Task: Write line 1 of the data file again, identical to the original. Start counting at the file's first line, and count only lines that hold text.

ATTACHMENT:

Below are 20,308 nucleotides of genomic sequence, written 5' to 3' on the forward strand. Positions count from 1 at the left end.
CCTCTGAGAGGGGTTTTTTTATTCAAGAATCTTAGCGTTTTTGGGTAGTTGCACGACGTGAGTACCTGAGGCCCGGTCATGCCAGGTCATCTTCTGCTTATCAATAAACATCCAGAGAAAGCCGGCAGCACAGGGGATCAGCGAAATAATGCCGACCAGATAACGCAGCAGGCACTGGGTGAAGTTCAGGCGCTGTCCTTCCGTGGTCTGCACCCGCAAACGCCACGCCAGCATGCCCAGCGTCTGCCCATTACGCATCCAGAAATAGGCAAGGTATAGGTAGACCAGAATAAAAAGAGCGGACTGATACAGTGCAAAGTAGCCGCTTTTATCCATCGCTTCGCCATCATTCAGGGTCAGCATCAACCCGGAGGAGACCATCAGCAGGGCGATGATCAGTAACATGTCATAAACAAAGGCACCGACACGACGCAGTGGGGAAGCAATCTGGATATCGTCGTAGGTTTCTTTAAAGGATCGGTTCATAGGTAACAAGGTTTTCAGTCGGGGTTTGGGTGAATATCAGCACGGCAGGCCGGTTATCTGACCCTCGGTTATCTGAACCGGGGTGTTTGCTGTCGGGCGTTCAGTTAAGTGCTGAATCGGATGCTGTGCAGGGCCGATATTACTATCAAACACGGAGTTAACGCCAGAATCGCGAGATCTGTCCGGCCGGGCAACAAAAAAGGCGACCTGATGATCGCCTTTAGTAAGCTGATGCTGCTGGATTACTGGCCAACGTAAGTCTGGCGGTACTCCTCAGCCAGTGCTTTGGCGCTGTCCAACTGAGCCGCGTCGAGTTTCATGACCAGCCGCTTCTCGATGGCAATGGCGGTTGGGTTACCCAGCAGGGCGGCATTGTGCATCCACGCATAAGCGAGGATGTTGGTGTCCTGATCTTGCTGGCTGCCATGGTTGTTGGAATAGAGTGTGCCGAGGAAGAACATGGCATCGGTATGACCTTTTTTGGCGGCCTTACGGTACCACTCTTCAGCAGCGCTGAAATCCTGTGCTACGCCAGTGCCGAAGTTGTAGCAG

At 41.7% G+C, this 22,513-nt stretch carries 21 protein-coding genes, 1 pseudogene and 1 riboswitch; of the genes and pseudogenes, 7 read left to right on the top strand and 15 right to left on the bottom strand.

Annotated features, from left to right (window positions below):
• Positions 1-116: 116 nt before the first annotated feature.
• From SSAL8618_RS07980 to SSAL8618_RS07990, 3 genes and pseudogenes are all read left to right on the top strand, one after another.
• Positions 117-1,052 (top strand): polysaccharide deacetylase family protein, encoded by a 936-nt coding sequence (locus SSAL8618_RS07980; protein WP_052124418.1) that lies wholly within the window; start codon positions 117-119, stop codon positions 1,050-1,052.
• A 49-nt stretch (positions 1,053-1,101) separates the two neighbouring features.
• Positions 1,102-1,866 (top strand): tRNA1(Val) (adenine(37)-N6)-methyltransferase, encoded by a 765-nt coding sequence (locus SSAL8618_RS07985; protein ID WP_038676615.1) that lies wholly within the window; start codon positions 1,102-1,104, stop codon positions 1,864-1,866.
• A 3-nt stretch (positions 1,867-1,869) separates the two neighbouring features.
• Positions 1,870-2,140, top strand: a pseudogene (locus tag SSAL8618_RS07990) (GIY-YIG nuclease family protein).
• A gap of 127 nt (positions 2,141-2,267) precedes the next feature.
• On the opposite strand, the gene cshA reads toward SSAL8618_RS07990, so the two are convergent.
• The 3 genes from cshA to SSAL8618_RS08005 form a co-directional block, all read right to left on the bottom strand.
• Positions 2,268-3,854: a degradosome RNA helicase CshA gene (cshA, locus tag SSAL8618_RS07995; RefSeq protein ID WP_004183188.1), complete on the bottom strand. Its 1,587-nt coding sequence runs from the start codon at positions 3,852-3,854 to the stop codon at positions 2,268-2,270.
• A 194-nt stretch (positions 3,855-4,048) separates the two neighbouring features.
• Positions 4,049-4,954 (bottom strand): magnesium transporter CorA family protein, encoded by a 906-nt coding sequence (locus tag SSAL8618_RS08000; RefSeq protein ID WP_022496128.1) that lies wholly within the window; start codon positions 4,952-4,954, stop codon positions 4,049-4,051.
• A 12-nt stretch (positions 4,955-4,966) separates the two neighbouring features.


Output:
Below are 20,308 nucleotides of genomic sequence, written 5' to 3' on the forward strand. Positions count from 1 at the left end.